Youth caught in mental health welfare trap

There were more than 1,500 new cases of young adults qualifying for disability benefits in 2004

Mental health problems are driving increasing numbers of young people towards a lifestyle dependent on state benefits.

This content was published on March 22, 2006 - 09:00

This trend comes as parliament debates a draft revision law for the beleaguered disability benefit scheme, which posted a deficit of SFr1.7 billion ($1.31 billion) last year.

Between 2000 and 2004, the number of 18 and 19 year olds receiving disability welfare payments for psychiatric reasons increased by 40 per cent.

The latest figures come from analysis carried out by the Federal Social Insurance Office (FSIO). In 2004, there were 1,525 new cases of 18 to 30 year olds qualifying for benefits on the basis of a psychiatric illness.

A poor solution

This worries Alard Du Bois-Reymond, head of the FSIO invalidity benefit division, on two fronts.

"First of all for the insurance scheme itself. These young people are likely to remain a long time on benefit, which means it will become very expensive," he told swissinfo.

"But what concerns me more is that this is not a good solution for the people concerned. To spend one's life on benefit is not a good outlook," he added.

Zurich-based youth psychologist Allan Guggenbühl believes the problem lies in the lack of opportunities for young people who, for reasons of ability or attitude, do not fit into the model of achievement through more studying and training.

"At the same time it has become more acceptable, especially among adolescents, to get benefit or have a psychiatric diagnosis. Somehow it has become more common among parents, teachers, psychologists and social workers."

A major contributory factor to the financial woes of the federal disability benefit scheme is the increasing number of claimants suffering from psychological disorders and work-related stress.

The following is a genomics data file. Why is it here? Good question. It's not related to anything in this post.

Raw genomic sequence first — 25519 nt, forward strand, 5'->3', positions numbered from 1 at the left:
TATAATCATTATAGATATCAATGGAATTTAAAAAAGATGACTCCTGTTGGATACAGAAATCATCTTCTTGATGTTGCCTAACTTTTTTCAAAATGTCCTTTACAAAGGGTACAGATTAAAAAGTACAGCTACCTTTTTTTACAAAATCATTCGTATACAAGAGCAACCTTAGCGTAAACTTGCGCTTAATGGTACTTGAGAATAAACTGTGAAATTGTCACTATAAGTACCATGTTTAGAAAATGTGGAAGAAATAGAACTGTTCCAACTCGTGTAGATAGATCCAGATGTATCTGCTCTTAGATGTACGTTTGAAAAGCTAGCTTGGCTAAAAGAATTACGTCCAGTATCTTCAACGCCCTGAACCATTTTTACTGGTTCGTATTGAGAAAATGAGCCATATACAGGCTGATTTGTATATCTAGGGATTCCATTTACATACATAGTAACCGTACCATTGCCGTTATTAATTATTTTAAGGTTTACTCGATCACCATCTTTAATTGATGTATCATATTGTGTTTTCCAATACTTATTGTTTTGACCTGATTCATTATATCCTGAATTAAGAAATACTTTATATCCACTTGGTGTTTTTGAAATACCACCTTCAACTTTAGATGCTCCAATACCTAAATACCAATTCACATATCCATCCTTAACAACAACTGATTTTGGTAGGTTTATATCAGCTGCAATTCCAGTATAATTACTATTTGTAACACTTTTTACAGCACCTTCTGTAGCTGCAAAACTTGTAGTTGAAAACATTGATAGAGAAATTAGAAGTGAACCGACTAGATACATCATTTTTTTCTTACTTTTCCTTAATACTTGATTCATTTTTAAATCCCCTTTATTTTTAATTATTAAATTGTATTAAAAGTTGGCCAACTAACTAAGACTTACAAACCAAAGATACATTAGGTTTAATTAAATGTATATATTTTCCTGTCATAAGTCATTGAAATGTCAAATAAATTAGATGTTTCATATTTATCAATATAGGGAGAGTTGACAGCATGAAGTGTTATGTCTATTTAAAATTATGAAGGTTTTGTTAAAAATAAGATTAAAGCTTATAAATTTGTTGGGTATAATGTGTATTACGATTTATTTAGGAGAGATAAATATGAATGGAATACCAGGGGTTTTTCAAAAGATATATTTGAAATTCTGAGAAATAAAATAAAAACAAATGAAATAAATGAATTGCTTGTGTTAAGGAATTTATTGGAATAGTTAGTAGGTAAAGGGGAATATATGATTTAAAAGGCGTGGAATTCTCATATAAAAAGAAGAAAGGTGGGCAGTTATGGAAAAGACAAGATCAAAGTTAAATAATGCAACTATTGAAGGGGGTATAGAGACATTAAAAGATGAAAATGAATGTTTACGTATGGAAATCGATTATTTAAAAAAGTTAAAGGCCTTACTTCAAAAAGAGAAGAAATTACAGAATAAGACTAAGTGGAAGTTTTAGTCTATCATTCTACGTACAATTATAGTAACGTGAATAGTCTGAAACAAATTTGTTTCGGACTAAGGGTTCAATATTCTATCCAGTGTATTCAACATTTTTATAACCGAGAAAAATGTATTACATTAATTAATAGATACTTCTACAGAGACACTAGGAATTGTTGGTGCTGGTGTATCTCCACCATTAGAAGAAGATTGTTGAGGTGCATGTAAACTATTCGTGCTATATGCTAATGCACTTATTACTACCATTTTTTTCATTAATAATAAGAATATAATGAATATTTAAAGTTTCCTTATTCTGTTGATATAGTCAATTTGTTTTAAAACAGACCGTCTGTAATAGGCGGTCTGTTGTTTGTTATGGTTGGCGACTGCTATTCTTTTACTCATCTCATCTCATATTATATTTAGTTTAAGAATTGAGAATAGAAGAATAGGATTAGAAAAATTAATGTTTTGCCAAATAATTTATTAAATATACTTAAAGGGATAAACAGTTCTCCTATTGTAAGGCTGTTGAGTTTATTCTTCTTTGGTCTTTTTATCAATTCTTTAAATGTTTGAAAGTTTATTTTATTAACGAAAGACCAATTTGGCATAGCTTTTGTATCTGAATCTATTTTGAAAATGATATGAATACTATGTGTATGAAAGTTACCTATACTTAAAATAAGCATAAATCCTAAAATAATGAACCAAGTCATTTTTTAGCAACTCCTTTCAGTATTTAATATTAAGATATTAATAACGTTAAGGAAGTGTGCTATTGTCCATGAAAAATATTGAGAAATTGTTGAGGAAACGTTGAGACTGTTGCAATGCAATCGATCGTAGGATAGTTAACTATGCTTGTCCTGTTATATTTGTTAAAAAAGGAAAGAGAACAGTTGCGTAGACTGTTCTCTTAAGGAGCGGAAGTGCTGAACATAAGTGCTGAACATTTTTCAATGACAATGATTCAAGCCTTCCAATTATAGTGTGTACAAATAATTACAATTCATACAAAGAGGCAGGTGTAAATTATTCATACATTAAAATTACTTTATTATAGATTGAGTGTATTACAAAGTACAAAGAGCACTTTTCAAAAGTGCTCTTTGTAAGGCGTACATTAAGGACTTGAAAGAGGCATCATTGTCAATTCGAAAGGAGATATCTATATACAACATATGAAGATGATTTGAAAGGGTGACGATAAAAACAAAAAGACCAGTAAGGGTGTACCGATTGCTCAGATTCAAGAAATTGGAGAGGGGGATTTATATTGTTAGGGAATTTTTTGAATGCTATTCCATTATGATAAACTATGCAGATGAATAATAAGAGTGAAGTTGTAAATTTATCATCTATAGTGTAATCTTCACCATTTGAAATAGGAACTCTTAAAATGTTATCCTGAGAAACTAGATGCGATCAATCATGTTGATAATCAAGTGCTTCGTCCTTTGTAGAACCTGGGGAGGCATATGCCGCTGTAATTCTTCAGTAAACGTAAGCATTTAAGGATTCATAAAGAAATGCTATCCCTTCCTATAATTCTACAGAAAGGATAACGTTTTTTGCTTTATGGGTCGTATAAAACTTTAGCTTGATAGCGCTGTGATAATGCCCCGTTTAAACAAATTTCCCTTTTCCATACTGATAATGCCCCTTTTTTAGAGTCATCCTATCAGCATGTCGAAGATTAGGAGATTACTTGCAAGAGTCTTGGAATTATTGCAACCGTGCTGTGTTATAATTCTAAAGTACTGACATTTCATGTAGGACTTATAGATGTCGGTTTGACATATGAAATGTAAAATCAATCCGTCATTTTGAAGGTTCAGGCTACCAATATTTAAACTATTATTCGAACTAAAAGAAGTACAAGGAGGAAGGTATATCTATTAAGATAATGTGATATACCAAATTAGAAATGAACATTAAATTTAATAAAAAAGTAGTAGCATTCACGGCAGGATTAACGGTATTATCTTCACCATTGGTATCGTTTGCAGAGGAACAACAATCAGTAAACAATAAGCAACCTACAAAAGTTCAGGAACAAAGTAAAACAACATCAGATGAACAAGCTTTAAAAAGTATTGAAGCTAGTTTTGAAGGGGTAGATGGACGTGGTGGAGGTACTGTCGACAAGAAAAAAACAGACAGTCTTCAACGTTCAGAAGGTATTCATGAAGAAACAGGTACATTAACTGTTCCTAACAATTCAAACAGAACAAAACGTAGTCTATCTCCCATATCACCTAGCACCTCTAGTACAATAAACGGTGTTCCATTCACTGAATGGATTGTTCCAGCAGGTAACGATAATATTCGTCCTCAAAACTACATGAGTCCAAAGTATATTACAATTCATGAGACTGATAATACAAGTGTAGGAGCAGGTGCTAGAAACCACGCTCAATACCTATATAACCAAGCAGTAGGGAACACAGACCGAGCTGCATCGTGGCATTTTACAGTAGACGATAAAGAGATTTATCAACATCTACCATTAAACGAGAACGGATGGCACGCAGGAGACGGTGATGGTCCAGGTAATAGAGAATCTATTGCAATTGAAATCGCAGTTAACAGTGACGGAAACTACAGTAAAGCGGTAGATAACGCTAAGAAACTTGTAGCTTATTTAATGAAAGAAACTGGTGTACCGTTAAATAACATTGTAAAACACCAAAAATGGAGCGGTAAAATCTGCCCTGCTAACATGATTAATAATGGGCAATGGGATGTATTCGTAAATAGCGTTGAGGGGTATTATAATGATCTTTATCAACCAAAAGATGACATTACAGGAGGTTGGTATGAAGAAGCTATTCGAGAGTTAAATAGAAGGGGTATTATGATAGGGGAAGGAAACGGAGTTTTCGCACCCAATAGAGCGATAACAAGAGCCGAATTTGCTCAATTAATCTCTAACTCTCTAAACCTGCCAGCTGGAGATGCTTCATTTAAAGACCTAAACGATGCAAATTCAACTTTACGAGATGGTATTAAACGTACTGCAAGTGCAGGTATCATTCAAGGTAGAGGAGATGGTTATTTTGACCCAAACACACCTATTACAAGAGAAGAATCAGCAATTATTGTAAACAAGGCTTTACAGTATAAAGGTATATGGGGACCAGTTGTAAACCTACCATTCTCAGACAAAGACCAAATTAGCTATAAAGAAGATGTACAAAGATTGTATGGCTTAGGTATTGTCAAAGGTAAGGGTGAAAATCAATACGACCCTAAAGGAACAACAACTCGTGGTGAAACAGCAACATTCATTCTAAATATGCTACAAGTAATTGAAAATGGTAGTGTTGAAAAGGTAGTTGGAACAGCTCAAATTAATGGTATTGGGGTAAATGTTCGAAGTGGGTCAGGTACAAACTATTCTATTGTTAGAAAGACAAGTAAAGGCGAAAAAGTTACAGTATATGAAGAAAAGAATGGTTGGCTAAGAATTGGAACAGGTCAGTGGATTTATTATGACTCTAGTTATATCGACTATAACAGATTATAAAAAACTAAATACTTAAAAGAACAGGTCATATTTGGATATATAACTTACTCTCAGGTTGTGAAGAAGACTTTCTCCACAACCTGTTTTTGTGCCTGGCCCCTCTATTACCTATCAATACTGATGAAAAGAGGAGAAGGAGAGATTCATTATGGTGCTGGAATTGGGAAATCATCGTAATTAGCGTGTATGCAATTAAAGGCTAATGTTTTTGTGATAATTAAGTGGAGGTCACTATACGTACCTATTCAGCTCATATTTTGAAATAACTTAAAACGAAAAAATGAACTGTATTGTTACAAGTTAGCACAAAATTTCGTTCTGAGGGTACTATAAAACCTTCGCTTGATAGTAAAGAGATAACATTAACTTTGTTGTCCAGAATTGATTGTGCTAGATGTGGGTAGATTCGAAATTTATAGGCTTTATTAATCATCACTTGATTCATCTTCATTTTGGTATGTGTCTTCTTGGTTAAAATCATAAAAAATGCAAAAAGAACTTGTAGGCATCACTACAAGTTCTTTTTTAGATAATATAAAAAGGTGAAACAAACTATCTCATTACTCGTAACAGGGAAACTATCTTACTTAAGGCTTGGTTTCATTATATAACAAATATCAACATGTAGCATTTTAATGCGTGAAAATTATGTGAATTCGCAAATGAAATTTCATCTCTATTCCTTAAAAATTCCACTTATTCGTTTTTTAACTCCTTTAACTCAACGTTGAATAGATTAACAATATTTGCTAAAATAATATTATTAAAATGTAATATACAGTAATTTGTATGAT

The government has proposed measures to help re-integrate claimants into the jobs market. Although Du Bois-Reymond says close cooperation with employers is essential, a quota system has been rejected by parliamentarians.

The FSIO has already begun to increase its efforts to provide help for claimants to return to work. "This year we increased the number of staff who help place claimants in jobs from 40 to 200."

Guggenbühl argues that life and work are often hazardous, with dangers and challenges that are difficult to meet and attack our self-esteem.

"It's natural for people to find difficulties there but the question is what kind of approach have we developed to tackle these kinds of problems?"

The psychologist says it has become more acceptable to see problems in the individual, either in the form of a social phobia or panic attacks.

"And the person can take refuge in that and then he gets stuck in that diagnosis. And he can also profit from that kind of status, which is a trap, and very difficult to get out of."

In brief

The state invalidity benefit scheme was set up in 1959. It is mandatory for all residents in Switzerland who are gainfully employed.

The scheme is financed by a 1.4% deduction from salaries. The federal authorities provide additional funding.

The insurance system has been in the red since the beginning of the 1990s. The number of benefit claimants has increased as a result of more people suffering from mental illnesses and work-related stress.

In May 2004 voters rejected plans for a one-per-cent hike in value added tax to fund the invalidity scheme.

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Key facts

The number of 18 to 30 year olds who qualified for invalidity benefit increased by 16% from 2000 to 2004.
The rate was 40% for 18 and 19 year olds.
Overall, 46% of new female claimants and 37% of new male claimants of all ages are granted benefit for mental health reasons.

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